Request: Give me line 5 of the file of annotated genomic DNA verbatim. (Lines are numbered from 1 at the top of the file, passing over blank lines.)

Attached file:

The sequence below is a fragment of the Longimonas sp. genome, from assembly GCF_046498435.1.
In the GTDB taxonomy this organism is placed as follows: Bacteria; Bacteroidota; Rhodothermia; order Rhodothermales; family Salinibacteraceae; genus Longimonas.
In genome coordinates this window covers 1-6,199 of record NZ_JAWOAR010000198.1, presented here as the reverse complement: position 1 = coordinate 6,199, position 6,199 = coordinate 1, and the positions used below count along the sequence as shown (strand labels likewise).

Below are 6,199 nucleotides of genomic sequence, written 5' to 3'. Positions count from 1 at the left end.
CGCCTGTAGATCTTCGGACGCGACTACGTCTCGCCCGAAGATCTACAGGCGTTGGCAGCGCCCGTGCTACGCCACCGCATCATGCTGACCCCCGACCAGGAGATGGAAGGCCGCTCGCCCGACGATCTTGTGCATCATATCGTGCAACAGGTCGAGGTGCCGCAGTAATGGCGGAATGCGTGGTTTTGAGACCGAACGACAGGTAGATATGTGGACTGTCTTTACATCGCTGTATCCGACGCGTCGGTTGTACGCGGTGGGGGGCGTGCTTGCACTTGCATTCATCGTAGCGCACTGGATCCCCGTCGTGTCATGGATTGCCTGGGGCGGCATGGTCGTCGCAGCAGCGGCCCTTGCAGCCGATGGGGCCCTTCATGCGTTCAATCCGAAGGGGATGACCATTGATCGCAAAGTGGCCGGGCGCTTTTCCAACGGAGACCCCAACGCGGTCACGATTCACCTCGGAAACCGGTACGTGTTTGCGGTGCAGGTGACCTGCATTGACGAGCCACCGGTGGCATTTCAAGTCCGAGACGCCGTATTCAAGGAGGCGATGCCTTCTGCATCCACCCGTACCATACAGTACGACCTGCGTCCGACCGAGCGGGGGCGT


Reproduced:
CGCCTGTAGATCTTCGGACGCGACTACGTCTCGCCCGAAGATCTACAGGCGTTGGCAGCGCCCGTGCTACGCCACCGCATCATGCTGACCCCCGACCAGGAGATGGAAGGCCGCTCGCCCGACGATCTTGTGCATCATATCGTGCAACAGGTCGAGGTGCCGCAGTAATGGCGGAATGCGTGGTTTTGAGACCGAACGACAGGTAGATATGTGGACTGTCTTTACATCGCTGTATCCGACGCGTCGGTTGTACGCGGTGGGGGGCGTGCTTGCACTTGCATTCATCGTAGCGCACTGGATCCCCGTCGTGTCATGGATTGCCTGGGGCGGCATGGTCGTCGCAGCAGCGGCCCTTGCAGCCGATGGGGCCCTTCATGCGTTCAATCCGAAGGGGATGACCATTGATCGCAAAGTGGCCGGGCGCTTTTCCAACGGAGACCCCAACGCGGTCACGATTCACCTCGGAAACCGGTACGTGTTTGCGGTGCAGGTGACCTGCATTGACGAGCCACCGGTGGCATTTCAAGTCCGAGACGCCGTATTCAAGGAGGCGATGCCTTCTGCATCCACCCGTACCATACAGTACGACCTGCGTCCGACCGAGCGGGGGCGT